Primary school children build their Science skills in the Building Bridges project

Date Published: 03.07.2024

Building Bridges supports primary school students' successful transition to secondary school by boosting their academic motivation and engagement.

Building Bridges pupils learn about artefacts at the Ashmolean Museum

Wadham College is working on this collaborative project with the Departments of Chemistry, Earth Sciences, Physics and Materials Science, Balliol College, Hertford College, Oxford Botanic Garden & Arboretum (OGBA) and the Ashmolean Museum, as well as other Higher Education and third sector providers.

Building Bridges' enrichment theme for 2023 was ‘Green Planet’ , which explored the incredible use of plants as food, sources of medicines, toxins, and energy.

Following on from this, the 2024 theme, ‘Into the Blue’ , allowed students to discover how light is used in both art and science and examine the origins and use of the colour blue by humans across cultures and through history to the present day. Bridge 7 of Into the Blue is designed to draw together prior learning from this scheme through a visit to Oxford. 

During their week in Oxford, students and their teachers met the 'Into the Blue researchers' at Wadham College. They also enjoyed the following sessions:

Capturing Light: the group discovered the work of Oxford Chemistry's Ritchie, Vallance and Cotterell groups and learned about how optical cavities are used to analyse gases in our lungs, water pollutants and aerosols. 

Colouring in Cells: in this session, the pupils learned about the work of Oxford Chemistry's Harry Anderson group on novel fluorescent tags, and how this can help us with super-resolution microscopy.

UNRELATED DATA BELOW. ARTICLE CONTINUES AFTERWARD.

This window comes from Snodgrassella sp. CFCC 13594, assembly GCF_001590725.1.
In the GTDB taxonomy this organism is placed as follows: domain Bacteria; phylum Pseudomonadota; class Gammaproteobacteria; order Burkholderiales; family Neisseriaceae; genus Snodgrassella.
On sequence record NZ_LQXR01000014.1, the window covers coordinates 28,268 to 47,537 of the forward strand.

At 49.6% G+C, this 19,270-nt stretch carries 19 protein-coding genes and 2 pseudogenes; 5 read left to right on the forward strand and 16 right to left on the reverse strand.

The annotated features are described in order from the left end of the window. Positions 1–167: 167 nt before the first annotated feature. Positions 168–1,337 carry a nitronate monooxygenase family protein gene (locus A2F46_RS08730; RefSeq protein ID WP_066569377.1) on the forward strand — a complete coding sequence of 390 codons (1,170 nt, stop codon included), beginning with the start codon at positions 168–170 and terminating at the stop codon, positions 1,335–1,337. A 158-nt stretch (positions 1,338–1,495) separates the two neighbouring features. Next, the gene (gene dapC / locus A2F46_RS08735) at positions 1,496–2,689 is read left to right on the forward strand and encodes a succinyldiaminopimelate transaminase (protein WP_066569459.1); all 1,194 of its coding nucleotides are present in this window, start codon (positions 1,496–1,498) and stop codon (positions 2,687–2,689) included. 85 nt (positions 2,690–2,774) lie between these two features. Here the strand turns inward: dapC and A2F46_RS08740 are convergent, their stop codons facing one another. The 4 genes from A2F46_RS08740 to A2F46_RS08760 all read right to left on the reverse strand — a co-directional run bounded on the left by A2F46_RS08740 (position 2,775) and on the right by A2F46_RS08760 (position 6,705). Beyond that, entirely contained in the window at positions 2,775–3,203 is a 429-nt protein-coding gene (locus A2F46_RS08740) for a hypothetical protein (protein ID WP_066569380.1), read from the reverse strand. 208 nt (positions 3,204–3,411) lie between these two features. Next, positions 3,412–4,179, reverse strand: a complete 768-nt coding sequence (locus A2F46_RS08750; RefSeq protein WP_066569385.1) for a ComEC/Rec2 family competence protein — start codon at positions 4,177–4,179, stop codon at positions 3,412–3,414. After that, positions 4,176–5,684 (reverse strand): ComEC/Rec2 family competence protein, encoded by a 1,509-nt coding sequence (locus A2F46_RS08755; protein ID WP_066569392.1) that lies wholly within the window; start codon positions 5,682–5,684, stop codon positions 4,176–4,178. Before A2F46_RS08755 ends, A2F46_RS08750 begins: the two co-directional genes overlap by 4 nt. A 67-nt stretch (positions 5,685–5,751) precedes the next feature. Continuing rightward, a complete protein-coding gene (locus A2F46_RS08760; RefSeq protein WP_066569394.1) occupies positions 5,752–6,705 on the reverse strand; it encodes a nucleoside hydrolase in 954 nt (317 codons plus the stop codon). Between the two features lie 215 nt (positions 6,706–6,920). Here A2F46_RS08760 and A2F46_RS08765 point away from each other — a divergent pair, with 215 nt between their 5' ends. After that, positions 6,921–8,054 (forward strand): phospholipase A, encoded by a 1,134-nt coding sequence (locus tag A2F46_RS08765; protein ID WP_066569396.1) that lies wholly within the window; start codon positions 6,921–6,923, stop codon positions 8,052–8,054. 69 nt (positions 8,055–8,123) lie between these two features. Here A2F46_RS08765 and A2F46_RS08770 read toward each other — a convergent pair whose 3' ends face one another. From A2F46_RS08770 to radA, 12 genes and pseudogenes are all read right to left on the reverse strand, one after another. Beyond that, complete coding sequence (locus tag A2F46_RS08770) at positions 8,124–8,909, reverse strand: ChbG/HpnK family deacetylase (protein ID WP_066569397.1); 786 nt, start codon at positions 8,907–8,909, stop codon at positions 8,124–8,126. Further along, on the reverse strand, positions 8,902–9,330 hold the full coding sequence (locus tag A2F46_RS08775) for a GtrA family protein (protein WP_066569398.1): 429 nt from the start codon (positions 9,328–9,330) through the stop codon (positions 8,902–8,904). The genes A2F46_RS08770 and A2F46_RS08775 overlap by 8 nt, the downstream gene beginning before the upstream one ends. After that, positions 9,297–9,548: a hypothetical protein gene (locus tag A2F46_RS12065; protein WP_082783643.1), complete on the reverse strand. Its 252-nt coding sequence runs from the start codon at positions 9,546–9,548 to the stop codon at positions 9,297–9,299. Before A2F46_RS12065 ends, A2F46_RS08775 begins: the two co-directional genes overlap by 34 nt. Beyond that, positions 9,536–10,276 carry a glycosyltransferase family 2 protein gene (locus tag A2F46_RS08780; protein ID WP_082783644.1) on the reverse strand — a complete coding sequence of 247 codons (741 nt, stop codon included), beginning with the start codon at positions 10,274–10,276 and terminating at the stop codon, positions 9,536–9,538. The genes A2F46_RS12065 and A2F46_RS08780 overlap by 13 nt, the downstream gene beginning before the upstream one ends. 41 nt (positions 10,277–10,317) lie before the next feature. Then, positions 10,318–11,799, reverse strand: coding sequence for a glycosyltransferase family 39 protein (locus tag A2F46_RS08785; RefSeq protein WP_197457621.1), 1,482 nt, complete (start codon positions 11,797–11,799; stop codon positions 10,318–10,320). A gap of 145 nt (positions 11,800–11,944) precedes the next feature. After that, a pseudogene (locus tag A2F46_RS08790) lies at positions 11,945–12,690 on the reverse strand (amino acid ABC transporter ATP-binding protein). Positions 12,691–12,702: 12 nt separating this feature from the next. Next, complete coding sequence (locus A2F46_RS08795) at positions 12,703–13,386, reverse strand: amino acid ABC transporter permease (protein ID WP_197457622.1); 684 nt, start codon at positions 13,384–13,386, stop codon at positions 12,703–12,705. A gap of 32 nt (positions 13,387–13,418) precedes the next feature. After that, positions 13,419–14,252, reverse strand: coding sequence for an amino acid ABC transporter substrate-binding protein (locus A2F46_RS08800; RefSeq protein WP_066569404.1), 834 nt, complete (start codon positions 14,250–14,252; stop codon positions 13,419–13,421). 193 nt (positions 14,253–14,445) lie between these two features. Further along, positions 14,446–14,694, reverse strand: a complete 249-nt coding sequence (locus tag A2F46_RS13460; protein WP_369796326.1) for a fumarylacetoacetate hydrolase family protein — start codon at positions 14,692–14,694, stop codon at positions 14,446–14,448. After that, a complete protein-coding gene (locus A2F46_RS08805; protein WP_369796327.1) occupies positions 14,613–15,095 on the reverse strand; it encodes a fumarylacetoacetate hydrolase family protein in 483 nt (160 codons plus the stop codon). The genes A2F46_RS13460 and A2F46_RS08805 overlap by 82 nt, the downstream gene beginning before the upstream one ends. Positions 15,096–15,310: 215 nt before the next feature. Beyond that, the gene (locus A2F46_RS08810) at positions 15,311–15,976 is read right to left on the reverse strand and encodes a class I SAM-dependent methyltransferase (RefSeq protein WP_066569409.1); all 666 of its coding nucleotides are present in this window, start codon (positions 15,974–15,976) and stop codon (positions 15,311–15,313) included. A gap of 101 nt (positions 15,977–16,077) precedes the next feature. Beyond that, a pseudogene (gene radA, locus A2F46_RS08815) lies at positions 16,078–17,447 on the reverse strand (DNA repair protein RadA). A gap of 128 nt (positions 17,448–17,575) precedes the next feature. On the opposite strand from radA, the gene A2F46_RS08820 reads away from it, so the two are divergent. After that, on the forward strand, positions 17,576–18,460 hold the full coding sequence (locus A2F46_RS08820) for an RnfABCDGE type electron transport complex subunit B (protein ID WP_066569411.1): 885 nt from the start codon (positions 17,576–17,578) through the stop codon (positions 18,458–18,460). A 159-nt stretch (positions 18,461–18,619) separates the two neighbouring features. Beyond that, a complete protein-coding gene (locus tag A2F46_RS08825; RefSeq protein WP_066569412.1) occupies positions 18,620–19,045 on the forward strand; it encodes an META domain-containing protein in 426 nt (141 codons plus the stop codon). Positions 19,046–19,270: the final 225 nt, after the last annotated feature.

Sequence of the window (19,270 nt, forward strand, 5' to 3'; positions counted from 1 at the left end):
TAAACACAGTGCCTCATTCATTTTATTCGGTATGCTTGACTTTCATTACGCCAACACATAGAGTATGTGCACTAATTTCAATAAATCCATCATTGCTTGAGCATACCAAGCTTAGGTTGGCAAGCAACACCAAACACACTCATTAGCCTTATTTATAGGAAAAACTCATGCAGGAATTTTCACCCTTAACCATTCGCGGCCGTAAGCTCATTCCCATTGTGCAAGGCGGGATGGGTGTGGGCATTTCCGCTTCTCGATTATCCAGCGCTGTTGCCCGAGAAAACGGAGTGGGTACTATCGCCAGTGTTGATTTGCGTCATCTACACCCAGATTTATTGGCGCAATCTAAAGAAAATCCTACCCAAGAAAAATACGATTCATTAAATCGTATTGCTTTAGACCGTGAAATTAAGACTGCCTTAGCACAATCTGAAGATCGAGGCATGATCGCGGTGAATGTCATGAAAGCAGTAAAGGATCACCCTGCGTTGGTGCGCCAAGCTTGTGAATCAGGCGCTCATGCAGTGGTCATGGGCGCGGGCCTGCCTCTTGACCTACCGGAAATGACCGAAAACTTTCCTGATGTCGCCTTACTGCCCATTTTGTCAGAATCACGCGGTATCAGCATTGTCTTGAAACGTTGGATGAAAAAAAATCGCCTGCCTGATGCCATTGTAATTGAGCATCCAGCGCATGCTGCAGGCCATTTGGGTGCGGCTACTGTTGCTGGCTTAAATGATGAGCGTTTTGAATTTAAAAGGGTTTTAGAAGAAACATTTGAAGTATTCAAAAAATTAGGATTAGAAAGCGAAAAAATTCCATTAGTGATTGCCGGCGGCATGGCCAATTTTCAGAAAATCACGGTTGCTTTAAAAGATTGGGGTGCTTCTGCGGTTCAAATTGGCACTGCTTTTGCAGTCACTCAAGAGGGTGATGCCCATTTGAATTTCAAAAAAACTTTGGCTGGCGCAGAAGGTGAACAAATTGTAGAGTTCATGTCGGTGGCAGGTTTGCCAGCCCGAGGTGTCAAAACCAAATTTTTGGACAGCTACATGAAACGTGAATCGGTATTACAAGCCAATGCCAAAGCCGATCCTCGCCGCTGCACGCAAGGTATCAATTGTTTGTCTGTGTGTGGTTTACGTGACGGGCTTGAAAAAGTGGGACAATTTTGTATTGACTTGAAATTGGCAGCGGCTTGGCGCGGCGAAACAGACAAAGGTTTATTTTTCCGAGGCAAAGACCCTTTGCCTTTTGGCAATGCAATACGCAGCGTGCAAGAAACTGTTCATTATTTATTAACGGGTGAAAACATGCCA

Uncovering the Past: our visitors found out about the work of Dr Luciana Carvalho, Dr Victoria Kemp, and Dr Andrea Czermak, spanning Oxford Chemistry (McCullagh Group), the Ashmolean Museum, and the School of Archaeology. They explored the use of visible-induced luminescence of Egyptian Blue in understanding ancient artefacts as well as in modern forensics; determined the pigments used in William Henry Hunt's 'Peach and Grapes', 1845, using XRF data; considered how copper corrosion yields pigments and clues about the past; and found out about how fluorescence microscopy uncovers the diet of people from the past.

In 'The Treasure Trove', students and teachers spent time in the galleries of the Ashmolean Museum, visiting Ancient Egypt and Sudan, the Islamic Middle East, Pissarro and the Pre-Raphaelites - each gallery containing artefacts explored during Bridges 1-6, including the Great Bookcase, designed by the Victorian Architect and Designer, William Burges. A visit to Worcester College, formerly Gloucester College, allowed our visitors to learn more about Burges, whose design of the Chapel was finished in 1864.   

New for 2024-2026, 'Symmetry in Our World' investigates how patterns and symmetry underlie our natural world and its chemistry.

Our visiting students and teachers enjoyed lunch in one of the Building Bridges partnership colleges: Wadham, Worcester, Balliol and Hertford. 

Find out more about Building Bridges and how you can support this vital work.